Kevin Gausman made his big league debut last night in Toronto, and with mixed results at that. He breezed through the first three innings before running into a few problems in the final two. Gausman’s line: 5 IP, 7 H, 4 R, 2 BB, 5 K. I think that the aspect of his game that impressed me the most was the way that he changed speeds on his pitches. In one sequence he threw a 94 MPH fastball that was fouled off, got a called strike on an 84 MPH changeup, and then a called strike three on a 98 MPH fastball. Those are some pretty deadly combinations in terms of getting pitches over for strikes.
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The Baltimore Orioles got off to an early 3-0 lead off of Manny Machado‘s two-RBI double in the third inning. Those runs were manufactured in part by Chris Dickerson and Nate McLouth both getting on base and Buck Showalter calling for a double steal (which was successful). Chris Davis led off the fourth with a solo homer, and the O’s appeared on their way. However the second time through the order Toronto appeared to figure out Gausman just a bit. Adam Lind led off the last of the fourth with a double, and J.P. Arencibia doubled him home. Emilio Bonifacio later sacrificed Brett Lawrie home to cut the Birds’ lead to 3-2.
However it was the last of the fifth that did Gausman in. After recording the first two outs quickly, Adam Lind got on base with a two-out single, which was followed up by an Arencibia home run. That wiped out the quality start, and it wiped out the Orioles’ lead. Gausman would retire the side and that would be his last inning of work. However a four-run sixth inning ultimately did in the Orioles. Troy Patton put two runners on, and Pedro Strop walked the first hitter he saw to load the bases. Juan Encarnacion picked that moment to take advantage of Strop’s control (or lack thereof), and served up a grand slam for the Toronto fans.
The good news is that the Orioles did make a slight comeback attempt. After Hardy scored on a sac fly in the seventh inning, Nick Markakis and Adam Jones hit back-to-back homers to lead off the eighth. While that brought the Orioles to within 8-6, the issue of course was that they were solo home runs. Toronto pitcher Brandon Morrow can probably live with giving up solo home runs, especially with a four-run lead. (Although Morrow was pulled after the Jones home run and MASN cameras caught him having a bit of a meltdown in the dugout.)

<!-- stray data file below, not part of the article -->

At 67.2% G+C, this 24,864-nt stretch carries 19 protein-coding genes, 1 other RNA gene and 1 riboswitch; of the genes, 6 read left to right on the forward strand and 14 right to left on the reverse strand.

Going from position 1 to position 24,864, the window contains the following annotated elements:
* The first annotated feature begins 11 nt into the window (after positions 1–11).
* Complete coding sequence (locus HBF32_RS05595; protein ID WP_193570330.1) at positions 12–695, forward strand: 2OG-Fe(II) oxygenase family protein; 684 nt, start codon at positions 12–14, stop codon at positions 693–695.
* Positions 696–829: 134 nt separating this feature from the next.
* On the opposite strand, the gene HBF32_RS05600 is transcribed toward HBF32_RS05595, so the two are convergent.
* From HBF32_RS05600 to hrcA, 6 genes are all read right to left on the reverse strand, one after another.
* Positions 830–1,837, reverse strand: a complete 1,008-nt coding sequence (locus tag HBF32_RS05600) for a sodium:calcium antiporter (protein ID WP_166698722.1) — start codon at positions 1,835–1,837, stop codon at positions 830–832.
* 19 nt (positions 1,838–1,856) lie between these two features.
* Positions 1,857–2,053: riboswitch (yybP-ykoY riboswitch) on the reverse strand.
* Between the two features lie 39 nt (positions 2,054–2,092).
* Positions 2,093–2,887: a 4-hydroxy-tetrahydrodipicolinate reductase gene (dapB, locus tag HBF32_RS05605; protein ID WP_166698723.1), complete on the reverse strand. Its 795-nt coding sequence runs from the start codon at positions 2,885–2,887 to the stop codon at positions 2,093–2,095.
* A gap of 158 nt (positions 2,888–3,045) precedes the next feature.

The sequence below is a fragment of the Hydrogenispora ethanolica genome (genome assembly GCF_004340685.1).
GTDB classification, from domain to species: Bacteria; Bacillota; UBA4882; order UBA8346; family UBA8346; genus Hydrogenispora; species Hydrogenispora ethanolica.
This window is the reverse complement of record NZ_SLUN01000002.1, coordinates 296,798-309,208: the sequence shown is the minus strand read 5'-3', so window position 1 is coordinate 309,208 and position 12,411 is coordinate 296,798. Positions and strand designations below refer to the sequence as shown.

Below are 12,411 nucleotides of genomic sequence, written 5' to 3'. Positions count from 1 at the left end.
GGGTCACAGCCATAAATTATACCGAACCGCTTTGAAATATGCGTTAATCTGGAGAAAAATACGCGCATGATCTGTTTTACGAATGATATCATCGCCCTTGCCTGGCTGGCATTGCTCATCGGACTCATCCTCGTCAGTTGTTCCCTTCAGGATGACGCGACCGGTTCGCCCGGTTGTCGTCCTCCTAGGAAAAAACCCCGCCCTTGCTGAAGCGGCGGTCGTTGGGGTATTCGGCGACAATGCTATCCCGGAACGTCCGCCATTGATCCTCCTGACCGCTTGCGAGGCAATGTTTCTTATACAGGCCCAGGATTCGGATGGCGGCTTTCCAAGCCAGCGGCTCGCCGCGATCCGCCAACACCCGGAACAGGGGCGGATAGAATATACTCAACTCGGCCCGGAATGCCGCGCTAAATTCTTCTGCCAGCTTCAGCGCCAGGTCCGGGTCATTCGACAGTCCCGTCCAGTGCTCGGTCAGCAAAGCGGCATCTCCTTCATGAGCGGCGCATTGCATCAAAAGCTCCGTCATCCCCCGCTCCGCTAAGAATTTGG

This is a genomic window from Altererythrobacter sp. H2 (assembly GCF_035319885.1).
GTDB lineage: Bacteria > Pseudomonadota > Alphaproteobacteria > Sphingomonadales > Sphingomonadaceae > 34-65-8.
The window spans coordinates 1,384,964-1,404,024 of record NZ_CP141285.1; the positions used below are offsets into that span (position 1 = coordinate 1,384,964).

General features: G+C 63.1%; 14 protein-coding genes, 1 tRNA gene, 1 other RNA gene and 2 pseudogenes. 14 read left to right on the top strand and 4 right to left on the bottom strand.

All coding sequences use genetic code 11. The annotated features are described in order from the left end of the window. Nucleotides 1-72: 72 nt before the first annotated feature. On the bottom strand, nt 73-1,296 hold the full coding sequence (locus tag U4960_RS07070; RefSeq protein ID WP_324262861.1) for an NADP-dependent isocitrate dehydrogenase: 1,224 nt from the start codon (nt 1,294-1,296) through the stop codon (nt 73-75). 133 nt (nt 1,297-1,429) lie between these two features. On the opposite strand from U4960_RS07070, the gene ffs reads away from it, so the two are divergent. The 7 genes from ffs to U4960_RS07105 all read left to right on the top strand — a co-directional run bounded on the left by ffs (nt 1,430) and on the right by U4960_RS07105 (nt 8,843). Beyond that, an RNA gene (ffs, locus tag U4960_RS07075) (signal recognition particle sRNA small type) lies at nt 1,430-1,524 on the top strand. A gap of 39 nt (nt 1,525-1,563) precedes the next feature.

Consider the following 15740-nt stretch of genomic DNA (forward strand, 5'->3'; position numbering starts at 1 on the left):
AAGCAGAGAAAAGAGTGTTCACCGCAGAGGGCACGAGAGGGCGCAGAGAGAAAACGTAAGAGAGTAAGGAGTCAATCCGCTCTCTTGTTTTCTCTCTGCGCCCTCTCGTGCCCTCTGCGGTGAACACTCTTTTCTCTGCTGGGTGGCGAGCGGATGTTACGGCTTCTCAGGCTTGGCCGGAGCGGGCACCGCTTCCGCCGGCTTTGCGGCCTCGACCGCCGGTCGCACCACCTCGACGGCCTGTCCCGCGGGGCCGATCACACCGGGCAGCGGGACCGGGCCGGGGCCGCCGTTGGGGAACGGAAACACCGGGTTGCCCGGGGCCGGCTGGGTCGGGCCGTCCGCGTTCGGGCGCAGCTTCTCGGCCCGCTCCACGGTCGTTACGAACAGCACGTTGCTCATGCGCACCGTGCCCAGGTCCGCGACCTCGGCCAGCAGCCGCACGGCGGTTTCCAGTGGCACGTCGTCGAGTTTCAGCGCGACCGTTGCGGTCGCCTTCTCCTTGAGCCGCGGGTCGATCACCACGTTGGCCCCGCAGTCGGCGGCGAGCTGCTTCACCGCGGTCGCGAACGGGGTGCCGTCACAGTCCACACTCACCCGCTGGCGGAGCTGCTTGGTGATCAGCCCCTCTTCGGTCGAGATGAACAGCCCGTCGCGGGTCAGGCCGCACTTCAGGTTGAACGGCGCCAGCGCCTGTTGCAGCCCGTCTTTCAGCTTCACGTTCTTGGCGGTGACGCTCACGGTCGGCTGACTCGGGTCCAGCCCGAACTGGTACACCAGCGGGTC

Toronto’s four-run eighth inning sealed the game, and the Orioles could probably stand to take a few notes in adding on insurance runs. It’s important to note that while all four of those runs were charged to T.J. McFarland, he can’t shoulder the blame for it in total. With a runner on base, Jose Bautista reached on a rare J.J. Hardy error. A moment later we saw another rarity: a Matt Wieters passed ball. Bautista was safe at second base, and Gose (the runner on second) came around and tried to score. Home plate umpire Tony Randazzo ruled that he alluded Wieters’ tag, and replays were inconclusive. My initial gut reaction was that he was out, however it was a bang-bang play. An RBI-single and a sacrifice fly-RBI later, and Toronto closed out their 12-6 victory.
What Orioles’ fans should take away from this game is that Gausman showed a lot of promise. He ran into some struggles for sure, and those are things that him and pitching coach Rick Adair will have to work through. That’s baseball, and it’s part of learning for a young pitcher. As I said, the one thing that I took away from all of this was Gausman’s ability to change speeds. That’s something I feel will guide him through his career if he can keep it up. Some of his pitches flattened out a bit in the fourth and fifth innings, however he had Toronto hitters guessing in the first three.
The series continues tonight, with Chris Tillman on the mound for the Birds. Tillman of course lost his previous start against Tampa last weekend at Camden Yards, however he turned in a quality start and didn’t pitch poorly. The tables will turn a bit tonight as Toronto will debut Sean Nolin on the mound tonight, who will be making his first big league start.